Title: House of Balloons
Cop this important mixtape from one of Toronto’s best and clearly one of the leaders of the new school of R&B and pop.
1.High For This
2.What You Need
3.House Of Balloons – Glass Table Girls
6.The Party & The After Party
Review from Pitchfork:
Less than two months ago, few of us had ever heard of the Weeknd. Then, as soon as the creepy R&B tracks from this free mixtape began to circulate, the hype engine revved up. There was the Drake cosign, the album art that looked like Spiritualized crossed with Tumblr art-porn, the missing vowel, the stylish samples, and the project’s creators hiding in the shadows. You can’t buy buzz like this, and the Weeknd’s quick rise to Internet fame, both in indie circles and in parts of the mainstream, raised fascinating questions about the blurrier-than-ever lines between those two audiences and the underground’s newfound embrace of R&B. (see also:Frank Ocean, Tri Angle Records, How to Dress Well.)
These are very interesting topics that have already spawned some good thinkpieces around the web, but set all that aside for a moment and you’re still left with an album, same as always. And this album happens to be very good. The work of Toronto singer Abel Tesfaye and producers Doc McKinney and Illangelo (Drake producer Noah “40” Shebib, is not, as has been reported, involved in the project), House of Balloons is a remarkably confident, often troubling debut that excels at both forward-thinking genre-smearing and good old-fashioned songcraft. Take for starters the track “What You Need”: with Burial-style vocal samples, techno scrape, and a sticky pop chorus, it’s far from your average R&B number.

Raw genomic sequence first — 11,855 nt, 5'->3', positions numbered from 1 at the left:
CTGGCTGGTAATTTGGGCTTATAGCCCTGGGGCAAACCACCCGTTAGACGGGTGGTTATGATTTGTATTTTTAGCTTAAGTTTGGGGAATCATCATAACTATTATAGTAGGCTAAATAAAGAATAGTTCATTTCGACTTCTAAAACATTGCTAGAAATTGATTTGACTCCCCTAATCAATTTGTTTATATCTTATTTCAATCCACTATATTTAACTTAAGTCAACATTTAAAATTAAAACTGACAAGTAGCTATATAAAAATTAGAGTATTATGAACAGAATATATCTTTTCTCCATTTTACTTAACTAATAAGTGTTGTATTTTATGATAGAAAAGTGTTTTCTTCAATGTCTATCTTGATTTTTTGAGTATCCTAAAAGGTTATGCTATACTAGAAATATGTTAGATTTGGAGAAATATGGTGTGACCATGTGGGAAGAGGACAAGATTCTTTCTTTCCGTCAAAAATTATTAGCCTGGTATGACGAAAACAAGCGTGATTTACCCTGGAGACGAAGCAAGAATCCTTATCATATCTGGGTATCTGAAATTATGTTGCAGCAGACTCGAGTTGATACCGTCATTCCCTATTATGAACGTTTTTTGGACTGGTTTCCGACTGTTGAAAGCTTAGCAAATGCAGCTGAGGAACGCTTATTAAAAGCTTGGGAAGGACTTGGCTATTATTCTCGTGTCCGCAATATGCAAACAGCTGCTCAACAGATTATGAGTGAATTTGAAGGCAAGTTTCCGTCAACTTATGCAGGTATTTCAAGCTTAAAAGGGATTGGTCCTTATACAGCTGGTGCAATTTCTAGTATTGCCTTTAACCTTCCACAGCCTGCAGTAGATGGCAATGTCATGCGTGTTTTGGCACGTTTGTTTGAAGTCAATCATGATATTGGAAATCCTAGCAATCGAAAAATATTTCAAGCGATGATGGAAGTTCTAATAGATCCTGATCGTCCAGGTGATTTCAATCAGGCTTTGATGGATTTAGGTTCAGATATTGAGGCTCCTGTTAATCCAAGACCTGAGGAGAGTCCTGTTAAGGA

Of course, the Weeknd are not without forebears– producers from Rodney Jerkins to Static Major and recently The-Dream have been pushing the sonic boundaries of R&B for some time now. Where the Weeknd differ, though, is that their source material pulls from the leftfield (the title track re-purposes Siouxsie and the Banshee’s “Happy House”, two songs here ride mutated Beach House samples), and their approach is more about building vibe and atmosphere. They’re great at rich, woozy compositions that send Tesfaye’s aching falsetto through the mix. An example is “The Morning”, which feels at first like a spacey synth instrumental before a stuttering digital drumbeat announces this massive, swaying chorus that enters your brain and refuses to leave.
The group’s penchant for druggy atmospherics is mirrored in their lyrical content, which is overtly sexual, narcotics-focused, and occasionally downright frightening. Debauchery is obviously nothing new in R&B, but this takes it a step further– the drugs are harder, the come-ons feel predatory and lecherous, and the general feeling is self-hating rather than celebratory. On opener “High for This”, Tesfaye handholds a partner through some strange sex act, singing, “Trust me, girl, you wanna be high for this.” “Glass Table Girls” is pretty clearly about doing coke. Because we don’t know these guys, it’s hard to say whether these are real-life tales or imaginative storytelling– you want to think the latter, but ultimately the anonymity makes it seem more disturbing.
What makes this whole thing work in an album context is that all the thematic and sonic pieces fit together– these weird, morning-after tales of lust, hurt, and over-indulgence (“Bring the drugs, baby, I can bring my pain,” goes one refrain) are matched by this incredibly lush, downcast music. It’s hard to think of a record since probably the xx’s debut (definitely a touchstone here) that so fully embodies such a specific nocturnal quality. And even though the image of nightlife painted by the Weeknd isn’t a place you’d ever want to live, it’s one that’s frankly very hard to stop listening to.